(Received 15 February 1973; accepted 2 June 1974)
Published Online: 1975
| ||Format||Pages||Price|| |
|PDF (824K)||13||$25||  ADD TO CART|
Cite this document
Clifford Irving, a writer, with the help of his wife Edith and an associate, Richard Suskind, also a writer, convinced the editorial staffs of McGraw-Hill Book Co. and Life Magazine that he had obtained the written permission of Howard Hughes to write the story of his life. Irving did this by relating alleged meetings with Hughes in detail, inserting anecdotes he had found through an exhaustive research of Hughes' past, to members of the McGraw-Hill and Life Magazine managerial staff. To further bolster his claim that he had indeed talked with Hughes, and had, in fact, obtained his permission to do the Hughes' autobiography, Irving had “Hughes” write a letter to Mr. Harold McGraw, president of McGraw-Hill, informing him of the arrangement. Irving subsequently produced other letters allegedly written by Hughes. Irving and his associates were successful in proving to Life and McGraw-Hill that he had a pact With Mr. Hughes; he was, however, unable to convince Mr. Hughes of that fact. As a result, the matter was brought to the attention of the Postal Inspection Service by attorneys for both Hughes and Irving, demanding justice.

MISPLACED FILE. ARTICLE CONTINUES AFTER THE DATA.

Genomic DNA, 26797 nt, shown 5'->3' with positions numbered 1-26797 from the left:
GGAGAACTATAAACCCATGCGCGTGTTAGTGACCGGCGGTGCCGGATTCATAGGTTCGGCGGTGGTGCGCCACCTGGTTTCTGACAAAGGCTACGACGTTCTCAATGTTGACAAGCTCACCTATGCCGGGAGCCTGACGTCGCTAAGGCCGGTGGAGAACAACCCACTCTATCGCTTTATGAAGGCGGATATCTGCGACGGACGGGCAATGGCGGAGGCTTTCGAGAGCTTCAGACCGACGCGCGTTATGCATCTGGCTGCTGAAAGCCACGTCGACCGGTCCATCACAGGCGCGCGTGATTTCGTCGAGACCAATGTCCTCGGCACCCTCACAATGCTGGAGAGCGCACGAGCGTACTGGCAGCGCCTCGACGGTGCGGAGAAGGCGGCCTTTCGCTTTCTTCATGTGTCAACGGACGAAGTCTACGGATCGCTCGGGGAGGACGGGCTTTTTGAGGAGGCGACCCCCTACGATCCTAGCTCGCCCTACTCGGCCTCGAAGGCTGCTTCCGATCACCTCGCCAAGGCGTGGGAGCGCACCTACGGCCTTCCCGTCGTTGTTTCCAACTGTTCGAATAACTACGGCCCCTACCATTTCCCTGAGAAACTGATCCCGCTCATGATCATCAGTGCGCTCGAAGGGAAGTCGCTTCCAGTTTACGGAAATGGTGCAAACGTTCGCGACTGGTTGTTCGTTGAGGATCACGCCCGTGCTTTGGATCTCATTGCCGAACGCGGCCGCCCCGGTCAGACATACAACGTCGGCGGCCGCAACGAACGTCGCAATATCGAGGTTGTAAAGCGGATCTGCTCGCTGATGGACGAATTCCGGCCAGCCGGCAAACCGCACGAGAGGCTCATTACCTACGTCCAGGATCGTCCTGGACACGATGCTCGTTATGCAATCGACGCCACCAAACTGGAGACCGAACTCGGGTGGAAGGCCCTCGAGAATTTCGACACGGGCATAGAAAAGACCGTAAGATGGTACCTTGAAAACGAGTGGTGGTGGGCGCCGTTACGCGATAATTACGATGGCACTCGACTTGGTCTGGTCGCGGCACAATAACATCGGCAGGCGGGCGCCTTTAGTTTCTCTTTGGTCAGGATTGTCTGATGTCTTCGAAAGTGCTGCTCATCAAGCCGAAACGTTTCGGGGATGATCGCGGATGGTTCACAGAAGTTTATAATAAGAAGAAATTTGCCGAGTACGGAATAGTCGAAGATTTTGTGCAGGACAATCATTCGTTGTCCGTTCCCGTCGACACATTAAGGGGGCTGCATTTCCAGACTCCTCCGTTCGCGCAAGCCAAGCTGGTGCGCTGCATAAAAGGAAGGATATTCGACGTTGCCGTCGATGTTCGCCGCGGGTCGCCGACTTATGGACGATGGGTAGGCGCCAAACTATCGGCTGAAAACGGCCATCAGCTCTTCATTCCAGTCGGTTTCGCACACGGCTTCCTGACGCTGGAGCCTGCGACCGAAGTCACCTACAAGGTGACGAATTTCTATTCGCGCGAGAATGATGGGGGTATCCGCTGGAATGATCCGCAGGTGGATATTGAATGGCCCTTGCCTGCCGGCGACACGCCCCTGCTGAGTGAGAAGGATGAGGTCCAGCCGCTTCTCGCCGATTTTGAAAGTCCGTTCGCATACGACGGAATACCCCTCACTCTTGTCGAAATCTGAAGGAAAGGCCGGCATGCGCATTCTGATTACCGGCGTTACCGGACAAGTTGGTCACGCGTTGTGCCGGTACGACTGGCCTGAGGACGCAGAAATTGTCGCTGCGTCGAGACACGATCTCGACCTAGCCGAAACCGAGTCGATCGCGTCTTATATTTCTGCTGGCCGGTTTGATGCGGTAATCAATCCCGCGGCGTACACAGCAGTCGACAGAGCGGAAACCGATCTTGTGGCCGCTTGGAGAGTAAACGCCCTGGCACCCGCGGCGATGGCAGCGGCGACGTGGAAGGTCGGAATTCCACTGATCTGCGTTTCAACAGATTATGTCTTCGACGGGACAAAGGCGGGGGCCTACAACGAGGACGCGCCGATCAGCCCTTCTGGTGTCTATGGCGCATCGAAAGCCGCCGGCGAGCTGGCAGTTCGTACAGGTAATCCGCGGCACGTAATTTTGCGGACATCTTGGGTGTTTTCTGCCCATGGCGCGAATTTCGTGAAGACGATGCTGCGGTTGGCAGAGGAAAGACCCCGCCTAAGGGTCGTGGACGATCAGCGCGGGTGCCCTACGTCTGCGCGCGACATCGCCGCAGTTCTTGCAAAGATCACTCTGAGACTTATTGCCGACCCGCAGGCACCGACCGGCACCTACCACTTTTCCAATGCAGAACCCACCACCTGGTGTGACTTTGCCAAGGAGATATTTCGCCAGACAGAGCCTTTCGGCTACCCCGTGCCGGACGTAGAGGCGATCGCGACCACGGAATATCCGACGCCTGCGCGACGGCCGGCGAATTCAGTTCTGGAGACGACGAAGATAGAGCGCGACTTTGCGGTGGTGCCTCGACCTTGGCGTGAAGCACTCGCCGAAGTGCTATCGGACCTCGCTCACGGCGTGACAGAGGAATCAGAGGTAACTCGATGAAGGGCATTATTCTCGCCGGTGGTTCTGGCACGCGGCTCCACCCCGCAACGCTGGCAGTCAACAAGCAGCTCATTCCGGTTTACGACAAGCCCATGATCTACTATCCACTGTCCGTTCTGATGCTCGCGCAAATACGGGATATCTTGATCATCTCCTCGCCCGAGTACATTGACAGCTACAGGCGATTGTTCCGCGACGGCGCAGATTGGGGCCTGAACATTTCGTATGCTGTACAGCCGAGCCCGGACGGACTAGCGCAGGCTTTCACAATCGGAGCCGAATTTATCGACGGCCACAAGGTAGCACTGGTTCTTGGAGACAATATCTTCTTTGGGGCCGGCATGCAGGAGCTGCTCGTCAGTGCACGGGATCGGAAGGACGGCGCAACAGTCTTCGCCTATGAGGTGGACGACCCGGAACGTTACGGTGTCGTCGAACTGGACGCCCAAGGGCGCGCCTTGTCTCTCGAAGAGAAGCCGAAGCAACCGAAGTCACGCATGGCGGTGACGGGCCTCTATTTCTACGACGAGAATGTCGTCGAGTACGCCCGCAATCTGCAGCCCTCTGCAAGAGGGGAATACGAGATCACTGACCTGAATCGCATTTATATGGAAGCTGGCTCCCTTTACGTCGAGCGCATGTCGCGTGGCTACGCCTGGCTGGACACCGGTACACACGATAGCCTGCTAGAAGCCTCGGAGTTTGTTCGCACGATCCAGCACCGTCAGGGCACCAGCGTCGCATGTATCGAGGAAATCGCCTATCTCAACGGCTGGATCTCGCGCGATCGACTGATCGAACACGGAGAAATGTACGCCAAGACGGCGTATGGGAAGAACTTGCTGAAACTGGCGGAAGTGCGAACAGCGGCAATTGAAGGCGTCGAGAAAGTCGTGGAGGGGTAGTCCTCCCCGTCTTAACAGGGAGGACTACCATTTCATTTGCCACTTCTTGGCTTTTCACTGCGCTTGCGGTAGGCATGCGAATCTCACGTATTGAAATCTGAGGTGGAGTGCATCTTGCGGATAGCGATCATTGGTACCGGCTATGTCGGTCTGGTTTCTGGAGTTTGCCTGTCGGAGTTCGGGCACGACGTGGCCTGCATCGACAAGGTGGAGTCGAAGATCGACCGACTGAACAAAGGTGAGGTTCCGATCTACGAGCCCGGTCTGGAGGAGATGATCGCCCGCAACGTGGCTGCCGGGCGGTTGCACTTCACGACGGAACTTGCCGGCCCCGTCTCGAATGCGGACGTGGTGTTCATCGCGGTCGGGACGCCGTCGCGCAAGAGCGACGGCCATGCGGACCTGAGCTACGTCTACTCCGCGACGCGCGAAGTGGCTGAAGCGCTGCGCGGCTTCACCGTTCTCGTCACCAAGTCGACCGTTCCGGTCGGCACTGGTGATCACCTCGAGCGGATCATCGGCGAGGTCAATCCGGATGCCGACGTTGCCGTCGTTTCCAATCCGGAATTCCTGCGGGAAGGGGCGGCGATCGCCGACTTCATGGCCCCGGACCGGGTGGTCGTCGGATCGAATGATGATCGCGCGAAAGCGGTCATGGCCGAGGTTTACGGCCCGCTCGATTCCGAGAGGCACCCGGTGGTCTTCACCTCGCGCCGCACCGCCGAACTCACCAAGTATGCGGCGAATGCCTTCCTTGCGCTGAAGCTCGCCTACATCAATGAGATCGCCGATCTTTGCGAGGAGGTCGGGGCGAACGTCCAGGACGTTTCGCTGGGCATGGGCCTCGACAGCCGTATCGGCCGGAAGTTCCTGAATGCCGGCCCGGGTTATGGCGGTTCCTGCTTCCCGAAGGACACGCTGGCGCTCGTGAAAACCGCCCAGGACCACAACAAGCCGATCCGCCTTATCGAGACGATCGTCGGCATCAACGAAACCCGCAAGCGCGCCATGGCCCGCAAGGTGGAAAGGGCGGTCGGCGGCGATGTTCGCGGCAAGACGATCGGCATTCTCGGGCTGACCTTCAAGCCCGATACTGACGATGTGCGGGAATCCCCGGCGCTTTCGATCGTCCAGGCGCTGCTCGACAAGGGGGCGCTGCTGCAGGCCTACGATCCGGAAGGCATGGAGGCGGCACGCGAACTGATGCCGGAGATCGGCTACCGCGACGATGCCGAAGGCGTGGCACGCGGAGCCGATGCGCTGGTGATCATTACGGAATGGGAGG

Director, Crime Laboratory, U.S. Postal Inspection Service, Main Post Office, Chicago, Ill.
Stock #: JFS10236J